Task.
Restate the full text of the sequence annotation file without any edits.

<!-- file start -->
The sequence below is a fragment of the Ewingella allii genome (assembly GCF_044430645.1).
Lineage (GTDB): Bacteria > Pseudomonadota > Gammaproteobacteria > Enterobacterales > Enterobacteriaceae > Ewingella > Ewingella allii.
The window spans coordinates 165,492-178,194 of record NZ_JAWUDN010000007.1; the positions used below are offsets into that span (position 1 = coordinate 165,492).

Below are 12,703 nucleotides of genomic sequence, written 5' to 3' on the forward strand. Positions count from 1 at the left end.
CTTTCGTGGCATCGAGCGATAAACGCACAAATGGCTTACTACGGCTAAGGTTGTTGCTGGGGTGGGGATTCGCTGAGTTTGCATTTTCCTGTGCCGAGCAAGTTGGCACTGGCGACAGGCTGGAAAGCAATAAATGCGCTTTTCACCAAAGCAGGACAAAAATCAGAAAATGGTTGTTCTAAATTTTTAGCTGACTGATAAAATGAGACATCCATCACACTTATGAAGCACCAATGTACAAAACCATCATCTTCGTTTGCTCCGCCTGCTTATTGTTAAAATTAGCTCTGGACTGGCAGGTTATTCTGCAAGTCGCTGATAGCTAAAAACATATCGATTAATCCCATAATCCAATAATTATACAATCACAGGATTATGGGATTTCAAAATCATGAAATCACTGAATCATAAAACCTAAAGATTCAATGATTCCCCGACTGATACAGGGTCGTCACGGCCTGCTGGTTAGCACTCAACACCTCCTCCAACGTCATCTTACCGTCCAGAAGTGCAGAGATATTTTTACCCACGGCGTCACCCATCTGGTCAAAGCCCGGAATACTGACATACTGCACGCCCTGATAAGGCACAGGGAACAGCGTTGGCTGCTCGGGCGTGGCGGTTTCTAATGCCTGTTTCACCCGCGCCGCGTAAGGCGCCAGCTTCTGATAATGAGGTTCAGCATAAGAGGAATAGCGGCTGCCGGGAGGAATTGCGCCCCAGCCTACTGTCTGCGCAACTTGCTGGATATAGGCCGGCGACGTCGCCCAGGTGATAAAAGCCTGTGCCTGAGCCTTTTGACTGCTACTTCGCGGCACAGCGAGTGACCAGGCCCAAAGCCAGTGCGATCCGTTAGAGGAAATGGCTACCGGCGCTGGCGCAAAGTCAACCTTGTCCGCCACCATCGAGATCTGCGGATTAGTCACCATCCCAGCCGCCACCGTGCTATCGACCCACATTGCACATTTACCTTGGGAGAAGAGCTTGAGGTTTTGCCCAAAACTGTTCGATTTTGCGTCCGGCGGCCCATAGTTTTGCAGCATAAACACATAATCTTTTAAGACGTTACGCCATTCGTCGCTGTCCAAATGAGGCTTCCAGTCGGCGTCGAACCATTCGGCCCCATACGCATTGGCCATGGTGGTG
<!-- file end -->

The sequence below is a fragment of the Ewingella allii genome (assembly GCF_044430645.1).
Lineage (GTDB): Bacteria > Pseudomonadota > Gammaproteobacteria > Enterobacterales > Enterobacteriaceae > Ewingella > Ewingella allii.
The window spans coordinates 165,492-178,194 of record NZ_JAWUDN010000007.1; the positions used below are offsets into that span (position 1 = coordinate 165,492).

Below are 12,703 nucleotides of genomic sequence, written 5' to 3' on the forward strand. Positions count from 1 at the left end.
CTTTCGTGGCATCGAGCGATAAACGCACAAATGGCTTACTACGGCTAAGGTTGTTGCTGGGGTGGGGATTCGCTGAGTTTGCATTTTCCTGTGCCGAGCAAGTTGGCACTGGCGACAGGCTGGAAAGCAATAAATGCGCTTTTCACCAAAGCAGGACAAAAATCAGAAAATGGTTGTTCTAAATTTTTAGCTGACTGATAAAATGAGACATCCATCACACTTATGAAGCACCAATGTACAAAACCATCATCTTCGTTTGCTCCGCCTGCTTATTGTTAAAATTAGCTCTGGACTGGCAGGTTATTCTGCAAGTCGCTGATAGCTAAAAACATATCGATTAATCCCATAATCCAATAATTATACAATCACAGGATTATGGGATTTCAAAATCATGAAATCACTGAATCATAAAACCTAAAGATTCAATGATTCCCCGACTGATACAGGGTCGTCACGGCCTGCTGGTTAGCACTCAACACCTCCTCCAACGTCATCTTACCGTCCAGAAGTGCAGAGATATTTTTACCCACGGCGTCACCCATCTGGTCAAAGCCCGGAATACTGACATACTGCACGCCCTGATAAGGCACAGGGAACAGCGTTGGCTGCTCGGGCGTGGCGGTTTCTAATGCCTGTTTCACCCGCGCCGCGTAAGGCGCCAGCTTCTGATAATGAGGTTCAGCATAAGAGGAATAGCGGCTGCCGGGAGGAATTGCGCCCCAGCCTACTGTCTGCGCAACTTGCTGGATATAGGCCGGCGACGTCGCCCAGGTGATAAAAGCCTGTGCCTGAGCCTTTTGACTGCTACTTCGCGGCACAGCGAGTGACCAGGCCCAAAGCCAGTGCGATCCGTTAGAGGAAATGGCTACCGGCGCTGGCGCAAAGTCAACCTTGTCCGCCACCATCGAGATCTGCGGATTAGTCACCATCCCAGCCGCCACCGTGCTATCGACCCACATTGCACATTTACCTTGGGAGAAGAGCTTGAGGTTTTGCCCAAAACTGTTCGATTTTGCGTCCGGCGGCCCATAGTTTTGCAGCATAAACACATAATCTTTTAAGACGTTACGCCATTCGTCGCTGTCCAAATGAGGCTTCCAGTCGGCGTCGAACCATTCGGCCCCATACGCATTGGCCATGGTGGTG